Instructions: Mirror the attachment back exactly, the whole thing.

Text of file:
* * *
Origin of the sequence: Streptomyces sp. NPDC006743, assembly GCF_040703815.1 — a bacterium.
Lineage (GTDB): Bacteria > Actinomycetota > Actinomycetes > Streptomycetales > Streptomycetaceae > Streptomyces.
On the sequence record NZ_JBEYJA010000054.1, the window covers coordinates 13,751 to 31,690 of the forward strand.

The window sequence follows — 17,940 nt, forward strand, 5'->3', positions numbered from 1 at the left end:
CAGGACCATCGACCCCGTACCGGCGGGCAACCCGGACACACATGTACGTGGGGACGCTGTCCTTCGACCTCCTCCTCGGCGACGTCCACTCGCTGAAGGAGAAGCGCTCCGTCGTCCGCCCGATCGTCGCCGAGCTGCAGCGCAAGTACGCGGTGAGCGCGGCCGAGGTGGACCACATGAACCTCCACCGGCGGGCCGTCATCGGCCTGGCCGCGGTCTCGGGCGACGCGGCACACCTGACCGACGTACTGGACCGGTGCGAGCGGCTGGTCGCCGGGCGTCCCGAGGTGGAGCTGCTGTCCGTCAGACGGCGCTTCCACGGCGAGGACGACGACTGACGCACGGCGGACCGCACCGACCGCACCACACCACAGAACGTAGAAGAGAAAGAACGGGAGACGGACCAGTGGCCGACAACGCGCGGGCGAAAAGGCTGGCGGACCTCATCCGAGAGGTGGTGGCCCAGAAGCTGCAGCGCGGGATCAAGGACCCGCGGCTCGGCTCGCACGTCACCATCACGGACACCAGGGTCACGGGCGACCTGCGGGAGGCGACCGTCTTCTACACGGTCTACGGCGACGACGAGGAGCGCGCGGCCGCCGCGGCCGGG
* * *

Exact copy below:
Origin of the sequence: Streptomyces sp. NPDC006743, assembly GCF_040703815.1 — a bacterium.
Lineage (GTDB): Bacteria > Actinomycetota > Actinomycetes > Streptomycetales > Streptomycetaceae > Streptomyces.
On the sequence record NZ_JBEYJA010000054.1, the window covers coordinates 13,751 to 31,690 of the forward strand.

The window sequence follows — 17,940 nt, forward strand, 5'->3', positions numbered from 1 at the left end:
CAGGACCATCGACCCCGTACCGGCGGGCAACCCGGACACACATGTACGTGGGGACGCTGTCCTTCGACCTCCTCCTCGGCGACGTCCACTCGCTGAAGGAGAAGCGCTCCGTCGTCCGCCCGATCGTCGCCGAGCTGCAGCGCAAGTACGCGGTGAGCGCGGCCGAGGTGGACCACATGAACCTCCACCGGCGGGCCGTCATCGGCCTGGCCGCGGTCTCGGGCGACGCGGCACACCTGACCGACGTACTGGACCGGTGCGAGCGGCTGGTCGCCGGGCGTCCCGAGGTGGAGCTGCTGTCCGTCAGACGGCGCTTCCACGGCGAGGACGACGACTGACGCACGGCGGACCGCACCGACCGCACCACACCACAGAACGTAGAAGAGAAAGAACGGGAGACGGACCAGTGGCCGACAACGCGCGGGCGAAAAGGCTGGCGGACCTCATCCGAGAGGTGGTGGCCCAGAAGCTGCAGCGCGGGATCAAGGACCCGCGGCTCGGCTCGCACGTCACCATCACGGACACCAGGGTCACGGGCGACCTGCGGGAGGCGACCGTCTTCTACACGGTCTACGGCGACGACGAGGAGCGCGCGGCCGCCGCGGCCGGG